I wrote before the Tour of Flanders that if Pogacar can bring down Mathieu van der Poel and Wout van Aert, that would be a huge thing. And he did it. What he achieved today, the way he rode, will go down in history.
For Tadge, the harder it gets, the easier it gets. What I mean by that is, when the race is tough, the strength of the strongest rider will come out, and the others will blow up early. The better you are, the less you have to worry about. If you are tired, others will be more tired. Mentally, you must be strong, but the harder it is for everyone, the easier it will be for you.
This Tour of Flanders was challenging throughout. It was a crazy race, right from the start – even before the start, with terrible weather the last days. Then you do the first 100km in two hours and everyone is within the time they have to leave the breakaway.
The wind was stronger than expected and that had an effect. It looked very tense in the group, and the first part of the race was just a crash fest. The first hours were very intense, and that will certainly have an effect later on, especially when you’re racing for 274km – longer than usual in a Tour of Flanders.
The second thing is that once the race gets really tough, Tadge makes it even harder by accelerating from the bottom to the top of every major climb. This is a Tour de France winner and he needs to use every inch of the climb to his advantage, to turn it into a watts per kilogram game as much as possible. Oude Kwaremont is the prime example – the longest climb in the race. They did this three times and there was only a cobblestone that was barely attacking.
I definitely expected Tadej to go full power from bottom to top dropping everyone on the last lap, but I didn’t expect him to go right away the second time around. Given the state of the race, he kind of had to.
That big, dangerous group had left and had three minutes. I thought it wasn’t over yet. “No, it can’t be over,” I said out loud. Then Emirates came up and went full fuel on Courmont, the race blew up, and Tadge was gone. When Laporte joined him, the race looked very interesting – he was in front but it was a gamble.
In the end, it comes back up and Tadej still makes the dent on Koppenberg, Wout falls on Kruisberg, Mathieu falls on Kwaremont, and it’s over. What more can I say? There is simply no argument that the stronger man won the race. He is the deserved winner of the Tour of Flanders.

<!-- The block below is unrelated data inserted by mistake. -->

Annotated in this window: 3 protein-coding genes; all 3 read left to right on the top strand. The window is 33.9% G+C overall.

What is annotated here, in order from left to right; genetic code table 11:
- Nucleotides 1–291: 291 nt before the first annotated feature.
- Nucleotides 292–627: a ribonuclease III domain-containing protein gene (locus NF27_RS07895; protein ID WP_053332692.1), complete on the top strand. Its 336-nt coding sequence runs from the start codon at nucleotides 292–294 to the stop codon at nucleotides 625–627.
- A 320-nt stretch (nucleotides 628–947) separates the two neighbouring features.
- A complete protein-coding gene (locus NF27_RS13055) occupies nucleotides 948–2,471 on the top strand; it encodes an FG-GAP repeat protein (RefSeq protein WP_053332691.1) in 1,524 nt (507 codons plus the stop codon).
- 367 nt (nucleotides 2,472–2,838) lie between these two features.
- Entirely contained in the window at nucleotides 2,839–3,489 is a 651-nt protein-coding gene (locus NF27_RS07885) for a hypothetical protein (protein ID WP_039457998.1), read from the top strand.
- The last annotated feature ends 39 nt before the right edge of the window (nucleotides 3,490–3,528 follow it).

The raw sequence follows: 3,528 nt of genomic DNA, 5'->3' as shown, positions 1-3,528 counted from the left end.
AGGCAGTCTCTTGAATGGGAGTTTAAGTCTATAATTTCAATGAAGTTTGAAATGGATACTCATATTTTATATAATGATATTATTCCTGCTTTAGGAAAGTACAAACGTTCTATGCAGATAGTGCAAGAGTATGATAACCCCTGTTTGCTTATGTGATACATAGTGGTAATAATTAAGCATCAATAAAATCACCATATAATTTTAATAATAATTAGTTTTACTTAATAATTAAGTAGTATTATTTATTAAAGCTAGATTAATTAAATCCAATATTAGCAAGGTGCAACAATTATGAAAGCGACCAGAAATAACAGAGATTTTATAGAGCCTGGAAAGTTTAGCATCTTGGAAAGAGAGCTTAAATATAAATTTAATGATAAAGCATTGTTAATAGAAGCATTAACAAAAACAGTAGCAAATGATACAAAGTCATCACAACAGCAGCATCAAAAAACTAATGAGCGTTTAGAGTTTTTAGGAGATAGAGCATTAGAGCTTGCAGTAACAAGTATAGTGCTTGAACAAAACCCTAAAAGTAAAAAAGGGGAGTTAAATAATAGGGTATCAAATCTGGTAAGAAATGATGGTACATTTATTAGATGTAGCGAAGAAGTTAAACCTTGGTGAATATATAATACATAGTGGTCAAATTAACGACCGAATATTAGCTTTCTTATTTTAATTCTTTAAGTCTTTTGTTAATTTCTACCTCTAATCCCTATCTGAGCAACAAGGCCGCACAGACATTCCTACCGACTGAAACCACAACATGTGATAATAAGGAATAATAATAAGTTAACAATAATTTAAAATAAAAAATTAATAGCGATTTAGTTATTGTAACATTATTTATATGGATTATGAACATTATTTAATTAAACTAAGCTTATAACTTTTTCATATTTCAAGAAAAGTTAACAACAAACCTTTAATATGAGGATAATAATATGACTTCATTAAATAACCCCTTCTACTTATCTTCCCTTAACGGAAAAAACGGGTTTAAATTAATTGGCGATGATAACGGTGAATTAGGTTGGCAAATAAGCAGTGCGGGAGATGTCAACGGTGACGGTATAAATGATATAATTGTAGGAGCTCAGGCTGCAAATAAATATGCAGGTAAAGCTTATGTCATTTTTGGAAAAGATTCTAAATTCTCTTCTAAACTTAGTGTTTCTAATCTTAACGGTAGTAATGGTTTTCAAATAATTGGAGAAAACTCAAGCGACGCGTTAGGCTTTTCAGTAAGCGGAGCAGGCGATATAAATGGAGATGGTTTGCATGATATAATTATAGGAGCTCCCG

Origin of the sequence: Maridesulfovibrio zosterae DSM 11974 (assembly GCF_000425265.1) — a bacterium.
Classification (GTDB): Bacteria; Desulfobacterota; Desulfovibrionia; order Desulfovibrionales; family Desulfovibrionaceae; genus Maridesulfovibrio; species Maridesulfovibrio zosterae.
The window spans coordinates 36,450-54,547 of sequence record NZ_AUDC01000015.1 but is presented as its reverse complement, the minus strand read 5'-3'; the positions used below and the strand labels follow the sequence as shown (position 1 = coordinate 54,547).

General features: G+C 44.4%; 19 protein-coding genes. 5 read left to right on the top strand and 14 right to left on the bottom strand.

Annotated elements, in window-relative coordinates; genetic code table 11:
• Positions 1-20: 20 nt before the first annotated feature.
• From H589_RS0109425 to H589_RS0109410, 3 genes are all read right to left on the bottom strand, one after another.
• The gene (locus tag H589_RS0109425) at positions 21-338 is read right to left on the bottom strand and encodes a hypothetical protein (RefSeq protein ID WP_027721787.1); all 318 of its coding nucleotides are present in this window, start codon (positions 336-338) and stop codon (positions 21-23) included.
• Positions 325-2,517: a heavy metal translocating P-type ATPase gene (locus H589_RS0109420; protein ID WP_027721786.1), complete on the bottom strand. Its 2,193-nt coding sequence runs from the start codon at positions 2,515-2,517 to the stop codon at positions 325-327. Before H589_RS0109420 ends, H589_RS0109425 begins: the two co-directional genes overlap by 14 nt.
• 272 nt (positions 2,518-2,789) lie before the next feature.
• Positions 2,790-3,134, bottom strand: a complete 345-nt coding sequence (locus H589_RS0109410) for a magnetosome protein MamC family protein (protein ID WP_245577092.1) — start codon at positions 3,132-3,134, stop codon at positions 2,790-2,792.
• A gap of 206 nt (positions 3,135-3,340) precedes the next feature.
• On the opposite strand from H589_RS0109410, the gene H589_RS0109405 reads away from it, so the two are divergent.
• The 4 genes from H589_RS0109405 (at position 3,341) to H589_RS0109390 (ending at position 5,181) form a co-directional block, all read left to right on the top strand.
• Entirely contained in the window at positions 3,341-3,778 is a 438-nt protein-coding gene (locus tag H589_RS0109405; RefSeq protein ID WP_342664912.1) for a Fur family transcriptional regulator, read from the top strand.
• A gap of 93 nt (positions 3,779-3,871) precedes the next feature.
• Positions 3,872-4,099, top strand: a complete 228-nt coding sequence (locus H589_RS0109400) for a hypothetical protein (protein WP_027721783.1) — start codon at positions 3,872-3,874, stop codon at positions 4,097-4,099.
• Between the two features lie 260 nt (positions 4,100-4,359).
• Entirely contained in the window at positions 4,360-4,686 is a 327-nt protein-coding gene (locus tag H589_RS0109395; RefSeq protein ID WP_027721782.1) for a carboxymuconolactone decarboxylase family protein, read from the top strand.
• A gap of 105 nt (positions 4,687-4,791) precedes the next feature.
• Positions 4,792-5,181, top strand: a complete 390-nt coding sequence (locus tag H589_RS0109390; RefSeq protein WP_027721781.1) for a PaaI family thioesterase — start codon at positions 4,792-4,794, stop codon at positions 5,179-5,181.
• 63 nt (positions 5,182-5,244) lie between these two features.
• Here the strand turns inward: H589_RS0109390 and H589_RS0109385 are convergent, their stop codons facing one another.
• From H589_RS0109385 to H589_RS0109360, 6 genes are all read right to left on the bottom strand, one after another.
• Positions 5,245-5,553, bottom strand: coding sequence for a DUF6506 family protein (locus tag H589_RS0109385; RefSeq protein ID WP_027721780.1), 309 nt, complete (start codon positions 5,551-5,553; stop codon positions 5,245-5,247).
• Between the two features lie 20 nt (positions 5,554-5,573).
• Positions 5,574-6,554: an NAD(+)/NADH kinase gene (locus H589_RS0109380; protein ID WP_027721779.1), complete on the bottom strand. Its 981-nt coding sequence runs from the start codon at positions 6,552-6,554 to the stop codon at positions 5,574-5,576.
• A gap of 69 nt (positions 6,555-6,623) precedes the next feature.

Wout van Aert was the most frustrating of the so-called “big three”. In my opinion, the best team of the day in the way of riding was Jumbo-Visma. The only thing was that in the end, Wout couldn’t finish him. Putting Nathan Van Hooydonck on the road and not working was a nice move, then sending Christophe Laporte to Tadej after the first Kwaremont was even better. At that point in the race, Mathieu was forced into defensive mode.
But I don’t know what went wrong. I saw Wout ride a lot in the back, even at the start. Riding in the back with that wind and craziness, I don’t know if that’s a good idea. Maybe it’s bad karma. To win a bike race you have to have the legs but I also believe in karma, I believe in looking for your luck at the front.
For Wout the wait continues, but I still think he will win the Tour of Flanders. Next year he will be 29 – the same age I won for the first time.
As for Matthew, I don’t know how much he’s been playing today. There were a few times when he fell a bit – once when he had a chain issue at Taaienberg and again when he didn’t look as strong as he did when he dropped Wout on Kruisberg. The first time at Kwaremont, or even at Koppenberg, I don’t know if he was playing – to make people wonder if he was feeling good – or if it was on purpose. In the end, his attack on Kruisberg was impressive. I think it definitely surprised everyone there. Sure enough, Woot was caught off guard and so was Tadje. With the legs he had, he wouldn’t have had to close any gap if he had expected this acceleration for Matthew.
Matthew may have ultimately paid the price for the effort on Kwaremont, but then again, he probably needed to do it, because they needed to catch those guys up front. I thought he rode a good race but in the end, he was beaten by a better rider that day.
For the rest, I was curious as to who would go in the early moves. Well, it turns out a lot of them. Realistically, anticipation was the only way to get a chance there, and a lot of riders went off with the same battle plan. The men in that front group unloaded themselves and could all walk away with their heads held high. People doubted we could defeat the Big Three, but we weren’t far from it.
Special mention to Mads Pedersen. The way the guy rode deserves to be on the podium because he dared and tried. Of course, he paid the price for the effort, but he was the guy who took the risk, so he’s a deserving guy up there on the podium with Tadej and Wout.
A footnote, it was a special move from the DSM, going very slowly on a Kortekeer and then sprinting. Nice try, but in the end I didn’t find DSM at all on top.
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